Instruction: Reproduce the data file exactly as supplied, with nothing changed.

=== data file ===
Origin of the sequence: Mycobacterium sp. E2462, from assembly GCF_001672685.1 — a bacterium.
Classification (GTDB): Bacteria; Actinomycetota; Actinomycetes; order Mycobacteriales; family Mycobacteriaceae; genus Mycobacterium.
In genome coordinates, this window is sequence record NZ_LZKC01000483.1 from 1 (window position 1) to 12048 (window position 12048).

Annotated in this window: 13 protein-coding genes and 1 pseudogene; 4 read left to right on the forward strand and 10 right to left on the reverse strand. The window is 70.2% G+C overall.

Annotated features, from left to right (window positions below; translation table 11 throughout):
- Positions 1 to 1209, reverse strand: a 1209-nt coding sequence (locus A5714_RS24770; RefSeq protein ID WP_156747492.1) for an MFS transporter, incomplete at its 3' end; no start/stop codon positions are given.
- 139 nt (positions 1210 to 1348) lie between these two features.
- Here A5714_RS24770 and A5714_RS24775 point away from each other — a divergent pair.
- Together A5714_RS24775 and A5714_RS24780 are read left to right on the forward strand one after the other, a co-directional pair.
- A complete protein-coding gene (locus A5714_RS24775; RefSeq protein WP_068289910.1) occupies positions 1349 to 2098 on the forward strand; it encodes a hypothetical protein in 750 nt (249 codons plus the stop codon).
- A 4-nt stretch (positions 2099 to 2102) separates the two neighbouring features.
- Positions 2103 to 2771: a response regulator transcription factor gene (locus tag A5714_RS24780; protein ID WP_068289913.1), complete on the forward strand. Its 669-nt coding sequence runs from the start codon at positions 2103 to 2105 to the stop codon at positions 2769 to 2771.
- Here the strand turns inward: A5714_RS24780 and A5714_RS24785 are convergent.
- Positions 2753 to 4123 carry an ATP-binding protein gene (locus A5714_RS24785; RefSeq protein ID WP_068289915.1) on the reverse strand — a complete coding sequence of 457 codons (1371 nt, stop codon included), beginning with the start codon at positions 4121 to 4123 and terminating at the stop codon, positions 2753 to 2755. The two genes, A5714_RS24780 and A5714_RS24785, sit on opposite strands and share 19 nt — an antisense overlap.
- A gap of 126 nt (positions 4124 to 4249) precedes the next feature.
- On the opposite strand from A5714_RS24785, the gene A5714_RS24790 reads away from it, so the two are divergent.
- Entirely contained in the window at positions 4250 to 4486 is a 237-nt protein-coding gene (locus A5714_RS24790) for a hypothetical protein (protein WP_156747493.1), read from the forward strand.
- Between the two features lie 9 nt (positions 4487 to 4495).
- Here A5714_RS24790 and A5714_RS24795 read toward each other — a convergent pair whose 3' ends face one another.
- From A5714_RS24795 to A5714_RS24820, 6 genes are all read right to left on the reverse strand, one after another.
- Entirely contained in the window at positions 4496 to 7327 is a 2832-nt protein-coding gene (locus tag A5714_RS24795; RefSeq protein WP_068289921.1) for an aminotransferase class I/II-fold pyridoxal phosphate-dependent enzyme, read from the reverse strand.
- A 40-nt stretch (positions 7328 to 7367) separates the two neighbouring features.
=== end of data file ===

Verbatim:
Origin of the sequence: Mycobacterium sp. E2462, from assembly GCF_001672685.1 — a bacterium.
Classification (GTDB): Bacteria; Actinomycetota; Actinomycetes; order Mycobacteriales; family Mycobacteriaceae; genus Mycobacterium.
In genome coordinates, this window is sequence record NZ_LZKC01000483.1 from 1 (window position 1) to 12048 (window position 12048).

Annotated in this window: 13 protein-coding genes and 1 pseudogene; 4 read left to right on the forward strand and 10 right to left on the reverse strand. The window is 70.2% G+C overall.

Annotated features, from left to right (window positions below; translation table 11 throughout):
- Positions 1 to 1209, reverse strand: a 1209-nt coding sequence (locus A5714_RS24770; RefSeq protein ID WP_156747492.1) for an MFS transporter, incomplete at its 3' end; no start/stop codon positions are given.
- 139 nt (positions 1210 to 1348) lie between these two features.
- Here A5714_RS24770 and A5714_RS24775 point away from each other — a divergent pair.
- Together A5714_RS24775 and A5714_RS24780 are read left to right on the forward strand one after the other, a co-directional pair.
- A complete protein-coding gene (locus A5714_RS24775; RefSeq protein WP_068289910.1) occupies positions 1349 to 2098 on the forward strand; it encodes a hypothetical protein in 750 nt (249 codons plus the stop codon).
- A 4-nt stretch (positions 2099 to 2102) separates the two neighbouring features.
- Positions 2103 to 2771: a response regulator transcription factor gene (locus tag A5714_RS24780; protein ID WP_068289913.1), complete on the forward strand. Its 669-nt coding sequence runs from the start codon at positions 2103 to 2105 to the stop codon at positions 2769 to 2771.
- Here the strand turns inward: A5714_RS24780 and A5714_RS24785 are convergent.
- Positions 2753 to 4123 carry an ATP-binding protein gene (locus A5714_RS24785; RefSeq protein ID WP_068289915.1) on the reverse strand — a complete coding sequence of 457 codons (1371 nt, stop codon included), beginning with the start codon at positions 4121 to 4123 and terminating at the stop codon, positions 2753 to 2755. The two genes, A5714_RS24780 and A5714_RS24785, sit on opposite strands and share 19 nt — an antisense overlap.
- A gap of 126 nt (positions 4124 to 4249) precedes the next feature.
- On the opposite strand from A5714_RS24785, the gene A5714_RS24790 reads away from it, so the two are divergent.
- Entirely contained in the window at positions 4250 to 4486 is a 237-nt protein-coding gene (locus A5714_RS24790) for a hypothetical protein (protein WP_156747493.1), read from the forward strand.
- Between the two features lie 9 nt (positions 4487 to 4495).
- Here A5714_RS24790 and A5714_RS24795 read toward each other — a convergent pair whose 3' ends face one another.
- From A5714_RS24795 to A5714_RS24820, 6 genes are all read right to left on the reverse strand, one after another.
- Entirely contained in the window at positions 4496 to 7327 is a 2832-nt protein-coding gene (locus tag A5714_RS24795; RefSeq protein WP_068289921.1) for an aminotransferase class I/II-fold pyridoxal phosphate-dependent enzyme, read from the reverse strand.
- A 40-nt stretch (positions 7328 to 7367) separates the two neighbouring features.